Comparative Consumer Law Reform and Economic Integration
CONSUMER LAW AND POLICY IN AUSTRALIA AND NEW ZEALAND, J. Malbon and L. Nottage, eds, Federation Press, Australia, 2013
Sydney Law School Research Paper No. 15/77
Victoria University of Wellington Legal Research Paper No. 15/2016
45 Pages Posted: 25 Sep 2015 Last revised: 25 Oct 2016
Date Written: 2013
This paper outlines the emergence of consumer law amidst economic integration. It focuses on developments in the European Union and (towards the other end of the spectrum) New Zealand, but also briefly across the broader Asia-Pacific region (including the United States and Japan). The Australian Consumer Law reforms introduced in 2010 prompted reform debates in New Zealand culminating in the Consumer Law Reform Bill 2011, which was eventually divided into six separate Amendment Acts passed on 10 December 2013. New Zealand's provisions regulating unfair contract terms did not come into force until 17 March 2015, and cannot be invoked directly by consumers (as in Australia and the EU) but only by the regulator. The regulation of consumer credit in New Zealand also underwent a major review in recent years and resulted in the Credit Contracts and Consumer Finance Amendment Act 2014, which was passed into law on 6 June 2014. In addition there have been recent legislative reforms aimed at improving consumer protection in New Zealand financial markets. These reforms have been progressed on a staged basis, with a package of reforms: the Financial Advisors Act 2008; Financial Service Providers (Registration and Dispute Resolution) Act 2008; Financial Markets Authority Act 2011; and Financial Markets Conduct Act 2013. Significant differences remain between New Zealand and Australian consumer law reforms despite the two countries being close trading partners.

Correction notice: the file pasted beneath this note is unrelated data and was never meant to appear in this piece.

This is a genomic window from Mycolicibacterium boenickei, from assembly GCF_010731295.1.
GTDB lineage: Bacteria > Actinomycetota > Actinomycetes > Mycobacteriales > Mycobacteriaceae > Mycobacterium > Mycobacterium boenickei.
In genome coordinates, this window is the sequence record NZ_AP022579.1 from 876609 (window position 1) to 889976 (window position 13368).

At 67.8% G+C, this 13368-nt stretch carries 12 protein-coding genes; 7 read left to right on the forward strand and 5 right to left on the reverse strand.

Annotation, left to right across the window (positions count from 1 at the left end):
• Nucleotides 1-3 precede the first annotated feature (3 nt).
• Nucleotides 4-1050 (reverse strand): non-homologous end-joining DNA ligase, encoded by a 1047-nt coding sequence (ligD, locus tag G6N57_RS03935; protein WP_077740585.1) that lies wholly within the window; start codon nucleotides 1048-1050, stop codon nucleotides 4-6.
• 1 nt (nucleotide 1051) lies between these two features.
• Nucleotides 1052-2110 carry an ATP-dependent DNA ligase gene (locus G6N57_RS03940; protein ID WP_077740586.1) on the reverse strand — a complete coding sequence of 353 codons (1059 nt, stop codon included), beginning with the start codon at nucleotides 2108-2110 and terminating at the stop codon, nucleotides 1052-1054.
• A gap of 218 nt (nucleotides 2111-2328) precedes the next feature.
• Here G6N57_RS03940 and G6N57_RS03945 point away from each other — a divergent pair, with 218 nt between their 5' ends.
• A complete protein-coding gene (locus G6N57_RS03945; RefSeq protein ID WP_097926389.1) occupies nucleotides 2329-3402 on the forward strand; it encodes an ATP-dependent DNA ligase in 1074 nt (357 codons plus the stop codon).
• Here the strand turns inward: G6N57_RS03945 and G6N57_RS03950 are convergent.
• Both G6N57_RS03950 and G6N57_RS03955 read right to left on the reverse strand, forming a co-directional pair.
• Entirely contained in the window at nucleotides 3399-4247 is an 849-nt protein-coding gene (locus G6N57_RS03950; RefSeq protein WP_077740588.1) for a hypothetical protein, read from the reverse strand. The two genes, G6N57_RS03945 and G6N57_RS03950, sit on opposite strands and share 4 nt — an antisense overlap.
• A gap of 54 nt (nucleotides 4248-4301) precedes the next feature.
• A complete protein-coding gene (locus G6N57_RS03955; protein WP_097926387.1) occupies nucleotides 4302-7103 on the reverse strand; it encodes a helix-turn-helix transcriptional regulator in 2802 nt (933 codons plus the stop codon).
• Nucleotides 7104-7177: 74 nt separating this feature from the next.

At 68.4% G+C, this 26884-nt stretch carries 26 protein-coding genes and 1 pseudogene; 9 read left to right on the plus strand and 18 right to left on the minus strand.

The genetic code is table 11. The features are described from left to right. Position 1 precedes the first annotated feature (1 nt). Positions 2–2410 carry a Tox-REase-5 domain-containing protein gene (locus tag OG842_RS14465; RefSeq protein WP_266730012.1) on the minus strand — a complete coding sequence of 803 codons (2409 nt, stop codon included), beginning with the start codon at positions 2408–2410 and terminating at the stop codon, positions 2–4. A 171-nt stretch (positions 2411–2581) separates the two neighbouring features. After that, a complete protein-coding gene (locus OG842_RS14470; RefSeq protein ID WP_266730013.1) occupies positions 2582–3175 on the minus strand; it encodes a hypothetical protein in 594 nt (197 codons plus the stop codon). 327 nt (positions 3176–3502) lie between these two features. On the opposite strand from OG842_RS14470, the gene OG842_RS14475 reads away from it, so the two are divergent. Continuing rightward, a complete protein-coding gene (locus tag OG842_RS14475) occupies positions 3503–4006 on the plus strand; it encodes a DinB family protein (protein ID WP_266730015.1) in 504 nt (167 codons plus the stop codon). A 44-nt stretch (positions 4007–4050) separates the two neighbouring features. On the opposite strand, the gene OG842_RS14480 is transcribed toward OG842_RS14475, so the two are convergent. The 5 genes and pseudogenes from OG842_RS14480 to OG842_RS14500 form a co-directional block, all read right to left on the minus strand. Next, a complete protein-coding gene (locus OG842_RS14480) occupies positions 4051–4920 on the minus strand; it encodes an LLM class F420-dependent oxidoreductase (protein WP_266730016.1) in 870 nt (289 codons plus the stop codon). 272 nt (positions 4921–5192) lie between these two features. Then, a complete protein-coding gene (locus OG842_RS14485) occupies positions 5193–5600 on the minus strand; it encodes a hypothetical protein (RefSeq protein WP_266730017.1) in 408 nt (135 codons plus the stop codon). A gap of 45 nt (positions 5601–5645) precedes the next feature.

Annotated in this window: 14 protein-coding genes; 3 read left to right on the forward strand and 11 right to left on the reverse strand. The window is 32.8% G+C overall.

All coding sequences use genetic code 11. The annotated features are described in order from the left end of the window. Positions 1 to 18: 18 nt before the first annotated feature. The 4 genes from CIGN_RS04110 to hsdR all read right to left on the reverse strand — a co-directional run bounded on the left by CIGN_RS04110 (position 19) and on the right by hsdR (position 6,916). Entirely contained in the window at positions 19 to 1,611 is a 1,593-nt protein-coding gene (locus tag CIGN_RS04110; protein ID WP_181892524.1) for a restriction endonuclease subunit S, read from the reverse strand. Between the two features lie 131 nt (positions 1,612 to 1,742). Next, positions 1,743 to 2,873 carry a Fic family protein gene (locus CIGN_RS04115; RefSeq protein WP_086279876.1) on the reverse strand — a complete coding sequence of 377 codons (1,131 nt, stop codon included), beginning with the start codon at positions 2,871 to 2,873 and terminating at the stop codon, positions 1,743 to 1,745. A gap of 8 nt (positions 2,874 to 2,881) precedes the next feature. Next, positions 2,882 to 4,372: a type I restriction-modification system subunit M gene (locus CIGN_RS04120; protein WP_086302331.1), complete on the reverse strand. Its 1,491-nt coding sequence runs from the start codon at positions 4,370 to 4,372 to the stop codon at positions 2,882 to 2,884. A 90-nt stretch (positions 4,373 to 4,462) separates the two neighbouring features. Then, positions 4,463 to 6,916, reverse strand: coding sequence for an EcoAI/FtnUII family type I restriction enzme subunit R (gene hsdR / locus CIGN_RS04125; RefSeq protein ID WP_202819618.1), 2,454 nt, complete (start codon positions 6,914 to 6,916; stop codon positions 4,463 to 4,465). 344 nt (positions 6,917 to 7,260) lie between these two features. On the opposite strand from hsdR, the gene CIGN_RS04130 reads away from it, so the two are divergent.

The EU's landscape has also evolved, moving towards ever more integration. The Consumer Rights Directive is now live in Member States, a draft for a reform of the Payment Services Directive is being discussed alongside a new Regulation on Multilateral Interchange Fees (to cap the amount of fees that can be charged on card payments), but the proposed opt-in Common European Sales Law was shelved while agreement is being sought on the scope of the instrument. Many new consumer law initiatives have also come to the fore recently, with much activity continuing to look at how to remove barriers to e-commerce alongside other internal market inhibitors.
Keywords: Consumer law, comparative law, European law, New Zealand law, contract law, product safety law
JEL Classification: K10, K30
Suggested Citation: Suggested Citation